What the Hell Does he Know?

•October 2, 2013 • 1 Comment

You are never too old to set another goal or to dream a new dream.

C. S. Lewis

Last week I had to go to my neurologist for my one-year checkup. I was looking forward to the appointment, not because of any confidence I have in his diagnosis, our prognosis for me in the future, but I did have a couple of issues arise in the last year that I needed a neurologists opinion on, and he was just the most convenient choice because the appointment was already made. Honestly, I don’t like the man, and feel he is disrespectful to his patients and their families. In the past year I have tried to be as upbeat as I can be and stay around optimistic and happy people because I have discovered my disposition is an important part of my caretakers’ days, and my attitude affects them more than I thought.

The day of the appointment my wife and I stopped for breakfast at one of our favorite restaurants, and discussed several errands we needed to do after my appointment. We arrived at the doctor’s office, filled out new paperwork, because it’d been a year, and we were escorted back to see the Doctor. I discussed the two issues with him at length and as I expected they were dismissed with a wave of the hand, as just a side effect of neurological damage, and nothing could be done about it. To finish the appointment I asked for recommendation for psychologist, and as he searched his iPad for a name and number my wife just for conversations sake mentioned we had bought an exercise bicycle very similar to the one I used an outpatient rehab and I was planning on doing this machine three times a week for as long as I was comfortable. I don’t think I’ve seen anyone come as unraveled as this gentleman did in the next 10 seconds. He slammed his iPad into his lap, and shouted at the both of us,” it won’t do any good, the motions are completely different, and we should find better things to waste our time and money on.”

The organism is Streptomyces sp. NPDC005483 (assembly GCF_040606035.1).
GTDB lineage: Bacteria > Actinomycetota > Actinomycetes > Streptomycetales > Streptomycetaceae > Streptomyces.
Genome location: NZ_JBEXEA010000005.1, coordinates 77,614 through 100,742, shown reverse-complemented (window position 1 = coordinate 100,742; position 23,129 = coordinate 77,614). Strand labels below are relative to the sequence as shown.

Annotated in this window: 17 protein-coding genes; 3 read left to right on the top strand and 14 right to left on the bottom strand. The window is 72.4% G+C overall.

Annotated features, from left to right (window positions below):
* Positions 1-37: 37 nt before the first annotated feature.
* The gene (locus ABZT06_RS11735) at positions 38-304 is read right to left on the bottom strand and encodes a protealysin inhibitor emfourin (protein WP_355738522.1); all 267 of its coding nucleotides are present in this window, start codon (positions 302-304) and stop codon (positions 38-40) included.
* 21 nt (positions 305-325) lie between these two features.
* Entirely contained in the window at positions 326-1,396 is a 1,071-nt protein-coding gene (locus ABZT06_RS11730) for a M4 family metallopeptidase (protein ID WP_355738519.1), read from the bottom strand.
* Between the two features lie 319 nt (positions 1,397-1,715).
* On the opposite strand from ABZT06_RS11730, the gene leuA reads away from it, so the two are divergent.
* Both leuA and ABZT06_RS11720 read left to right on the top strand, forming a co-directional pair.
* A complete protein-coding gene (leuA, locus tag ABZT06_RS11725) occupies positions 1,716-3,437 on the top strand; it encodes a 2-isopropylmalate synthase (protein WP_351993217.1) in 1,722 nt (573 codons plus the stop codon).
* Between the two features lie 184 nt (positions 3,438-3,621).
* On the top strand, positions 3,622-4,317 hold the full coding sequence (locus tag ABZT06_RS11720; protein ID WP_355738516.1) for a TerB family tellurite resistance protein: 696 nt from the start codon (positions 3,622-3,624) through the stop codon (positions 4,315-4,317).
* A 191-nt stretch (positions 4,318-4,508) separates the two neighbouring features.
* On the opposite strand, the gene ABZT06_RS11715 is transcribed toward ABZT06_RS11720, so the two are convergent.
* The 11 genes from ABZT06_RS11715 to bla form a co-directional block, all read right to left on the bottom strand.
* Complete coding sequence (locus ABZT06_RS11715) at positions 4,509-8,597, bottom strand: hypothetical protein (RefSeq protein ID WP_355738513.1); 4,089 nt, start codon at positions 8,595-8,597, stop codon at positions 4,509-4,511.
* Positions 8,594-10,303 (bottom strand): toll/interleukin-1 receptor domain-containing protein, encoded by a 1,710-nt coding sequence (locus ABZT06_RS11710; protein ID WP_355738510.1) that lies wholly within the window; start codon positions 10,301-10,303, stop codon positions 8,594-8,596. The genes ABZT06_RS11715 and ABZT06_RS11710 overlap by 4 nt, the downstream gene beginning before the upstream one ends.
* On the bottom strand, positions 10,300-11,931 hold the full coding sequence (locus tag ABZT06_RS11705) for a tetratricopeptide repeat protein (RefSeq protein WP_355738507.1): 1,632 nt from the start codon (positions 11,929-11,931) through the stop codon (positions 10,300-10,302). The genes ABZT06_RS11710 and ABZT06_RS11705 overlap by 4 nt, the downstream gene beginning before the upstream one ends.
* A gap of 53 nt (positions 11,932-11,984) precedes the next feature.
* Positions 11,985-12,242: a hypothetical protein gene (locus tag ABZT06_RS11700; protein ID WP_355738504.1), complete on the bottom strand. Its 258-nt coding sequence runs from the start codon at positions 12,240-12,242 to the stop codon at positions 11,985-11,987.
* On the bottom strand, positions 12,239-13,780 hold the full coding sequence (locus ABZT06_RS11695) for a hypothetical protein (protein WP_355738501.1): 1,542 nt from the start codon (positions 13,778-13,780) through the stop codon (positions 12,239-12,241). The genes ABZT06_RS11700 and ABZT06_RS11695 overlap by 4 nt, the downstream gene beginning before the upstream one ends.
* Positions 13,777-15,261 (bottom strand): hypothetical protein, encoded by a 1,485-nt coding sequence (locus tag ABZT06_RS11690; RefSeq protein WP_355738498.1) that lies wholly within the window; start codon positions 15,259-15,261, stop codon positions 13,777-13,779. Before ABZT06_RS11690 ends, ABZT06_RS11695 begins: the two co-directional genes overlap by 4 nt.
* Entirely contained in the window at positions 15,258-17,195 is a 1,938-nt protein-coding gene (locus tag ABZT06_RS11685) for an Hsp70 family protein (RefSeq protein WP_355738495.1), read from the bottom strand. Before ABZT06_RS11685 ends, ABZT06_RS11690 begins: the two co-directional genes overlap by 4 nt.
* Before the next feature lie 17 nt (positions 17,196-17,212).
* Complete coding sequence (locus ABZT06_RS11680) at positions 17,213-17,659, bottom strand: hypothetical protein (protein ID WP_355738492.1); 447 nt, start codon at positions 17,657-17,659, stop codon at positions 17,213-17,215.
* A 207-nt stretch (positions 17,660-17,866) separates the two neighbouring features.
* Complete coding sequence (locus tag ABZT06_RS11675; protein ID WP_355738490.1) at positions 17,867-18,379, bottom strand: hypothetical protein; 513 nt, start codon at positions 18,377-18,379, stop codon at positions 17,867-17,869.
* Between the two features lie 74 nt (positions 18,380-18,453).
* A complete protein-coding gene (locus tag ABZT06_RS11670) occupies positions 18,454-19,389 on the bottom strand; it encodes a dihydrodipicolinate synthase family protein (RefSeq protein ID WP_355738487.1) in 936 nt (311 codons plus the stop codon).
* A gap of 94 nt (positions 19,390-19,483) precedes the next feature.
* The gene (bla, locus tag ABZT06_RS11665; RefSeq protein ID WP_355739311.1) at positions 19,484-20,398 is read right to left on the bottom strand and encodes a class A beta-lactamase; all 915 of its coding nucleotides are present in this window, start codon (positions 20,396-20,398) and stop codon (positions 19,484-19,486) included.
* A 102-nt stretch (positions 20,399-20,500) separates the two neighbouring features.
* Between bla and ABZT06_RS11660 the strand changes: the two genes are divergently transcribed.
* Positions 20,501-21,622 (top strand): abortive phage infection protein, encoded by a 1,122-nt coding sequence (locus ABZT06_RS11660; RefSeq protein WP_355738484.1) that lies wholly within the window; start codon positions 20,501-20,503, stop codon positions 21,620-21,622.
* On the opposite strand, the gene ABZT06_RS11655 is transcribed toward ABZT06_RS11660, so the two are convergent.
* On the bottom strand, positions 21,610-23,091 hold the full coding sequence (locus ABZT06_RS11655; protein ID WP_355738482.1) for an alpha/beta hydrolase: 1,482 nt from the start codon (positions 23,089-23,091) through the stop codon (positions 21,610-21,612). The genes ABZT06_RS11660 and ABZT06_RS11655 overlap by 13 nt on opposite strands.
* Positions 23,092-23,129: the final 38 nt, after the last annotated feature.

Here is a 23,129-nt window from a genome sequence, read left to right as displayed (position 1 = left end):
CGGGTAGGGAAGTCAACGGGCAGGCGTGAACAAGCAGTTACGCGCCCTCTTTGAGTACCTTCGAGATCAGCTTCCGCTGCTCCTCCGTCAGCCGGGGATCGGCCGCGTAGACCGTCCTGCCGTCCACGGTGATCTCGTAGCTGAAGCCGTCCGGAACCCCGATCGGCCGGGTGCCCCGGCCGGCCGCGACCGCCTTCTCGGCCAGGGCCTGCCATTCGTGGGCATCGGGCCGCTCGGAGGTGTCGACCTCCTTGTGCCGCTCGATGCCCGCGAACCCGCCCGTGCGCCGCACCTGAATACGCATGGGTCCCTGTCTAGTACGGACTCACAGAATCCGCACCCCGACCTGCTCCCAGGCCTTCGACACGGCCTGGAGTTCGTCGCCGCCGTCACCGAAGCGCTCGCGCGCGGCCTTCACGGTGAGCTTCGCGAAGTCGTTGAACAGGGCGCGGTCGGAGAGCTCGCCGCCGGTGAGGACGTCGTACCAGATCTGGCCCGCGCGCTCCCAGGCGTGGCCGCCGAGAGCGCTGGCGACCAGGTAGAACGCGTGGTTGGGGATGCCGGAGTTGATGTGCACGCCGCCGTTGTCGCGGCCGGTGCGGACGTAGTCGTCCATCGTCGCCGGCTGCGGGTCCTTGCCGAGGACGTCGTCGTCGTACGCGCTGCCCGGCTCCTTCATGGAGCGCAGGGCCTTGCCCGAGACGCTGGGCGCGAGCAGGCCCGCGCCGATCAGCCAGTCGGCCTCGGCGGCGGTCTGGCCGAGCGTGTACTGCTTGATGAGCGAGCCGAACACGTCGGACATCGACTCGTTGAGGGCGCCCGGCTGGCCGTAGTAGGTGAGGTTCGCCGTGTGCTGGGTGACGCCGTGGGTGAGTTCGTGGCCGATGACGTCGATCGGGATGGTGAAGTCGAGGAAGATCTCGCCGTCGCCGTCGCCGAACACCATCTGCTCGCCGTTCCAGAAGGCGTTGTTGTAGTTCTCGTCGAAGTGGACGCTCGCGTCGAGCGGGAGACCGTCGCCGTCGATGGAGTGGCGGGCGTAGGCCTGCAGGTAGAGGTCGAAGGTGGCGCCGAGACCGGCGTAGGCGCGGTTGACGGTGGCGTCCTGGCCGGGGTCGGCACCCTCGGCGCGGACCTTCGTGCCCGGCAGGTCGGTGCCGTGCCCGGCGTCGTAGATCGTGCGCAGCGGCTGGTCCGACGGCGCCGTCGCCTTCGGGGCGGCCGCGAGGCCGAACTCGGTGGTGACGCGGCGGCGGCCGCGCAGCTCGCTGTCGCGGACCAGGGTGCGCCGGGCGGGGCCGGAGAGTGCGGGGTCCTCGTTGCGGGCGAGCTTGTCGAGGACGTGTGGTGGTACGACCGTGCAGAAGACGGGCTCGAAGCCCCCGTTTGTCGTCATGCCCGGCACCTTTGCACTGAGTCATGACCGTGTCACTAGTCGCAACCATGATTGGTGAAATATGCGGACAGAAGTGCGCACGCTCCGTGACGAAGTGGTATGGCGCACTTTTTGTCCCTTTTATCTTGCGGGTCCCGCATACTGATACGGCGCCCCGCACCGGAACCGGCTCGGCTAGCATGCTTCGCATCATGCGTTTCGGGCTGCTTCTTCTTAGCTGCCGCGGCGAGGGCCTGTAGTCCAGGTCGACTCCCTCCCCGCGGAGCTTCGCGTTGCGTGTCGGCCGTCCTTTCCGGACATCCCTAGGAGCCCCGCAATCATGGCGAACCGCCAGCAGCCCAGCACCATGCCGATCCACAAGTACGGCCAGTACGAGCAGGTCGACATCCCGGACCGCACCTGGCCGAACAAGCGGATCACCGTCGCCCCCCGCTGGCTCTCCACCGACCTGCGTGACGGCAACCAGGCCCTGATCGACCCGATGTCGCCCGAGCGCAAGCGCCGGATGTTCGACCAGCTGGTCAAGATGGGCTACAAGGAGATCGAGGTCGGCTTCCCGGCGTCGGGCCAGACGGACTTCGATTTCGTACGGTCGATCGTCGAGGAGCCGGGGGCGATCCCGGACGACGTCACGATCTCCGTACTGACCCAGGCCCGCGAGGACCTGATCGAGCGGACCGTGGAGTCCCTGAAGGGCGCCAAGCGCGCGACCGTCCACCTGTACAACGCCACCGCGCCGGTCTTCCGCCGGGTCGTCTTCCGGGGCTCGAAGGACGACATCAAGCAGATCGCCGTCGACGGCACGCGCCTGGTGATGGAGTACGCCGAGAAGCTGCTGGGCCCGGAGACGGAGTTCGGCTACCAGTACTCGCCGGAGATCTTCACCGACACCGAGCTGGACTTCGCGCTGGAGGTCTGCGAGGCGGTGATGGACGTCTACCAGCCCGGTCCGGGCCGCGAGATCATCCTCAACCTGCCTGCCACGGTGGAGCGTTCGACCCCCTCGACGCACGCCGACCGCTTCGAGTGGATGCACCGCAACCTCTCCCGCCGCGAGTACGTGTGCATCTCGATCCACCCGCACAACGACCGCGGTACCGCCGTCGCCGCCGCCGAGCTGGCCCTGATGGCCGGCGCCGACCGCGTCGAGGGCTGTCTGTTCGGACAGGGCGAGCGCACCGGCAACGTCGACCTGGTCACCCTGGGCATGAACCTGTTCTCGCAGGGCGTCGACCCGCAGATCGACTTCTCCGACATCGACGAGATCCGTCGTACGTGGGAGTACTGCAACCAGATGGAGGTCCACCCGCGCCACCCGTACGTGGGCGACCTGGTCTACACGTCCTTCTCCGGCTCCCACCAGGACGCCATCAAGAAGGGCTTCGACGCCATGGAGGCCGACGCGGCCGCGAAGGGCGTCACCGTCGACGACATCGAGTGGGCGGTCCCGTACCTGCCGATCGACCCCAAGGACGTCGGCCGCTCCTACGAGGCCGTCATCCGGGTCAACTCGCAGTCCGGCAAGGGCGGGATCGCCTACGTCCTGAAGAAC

I won’t go into detail about the aftermath of this appointment, except to repeat the title of this post and that is what the hell does he know?  Since then I have a new neurologist and although he basically tells me the same thing the other one did, he does it with a friendlier bedside manner and doesn’t appear to be a complete psycho. This is just one last pessimistic anchor I’m ridding myself of.  As always thanks for reading, and comments are always welcome.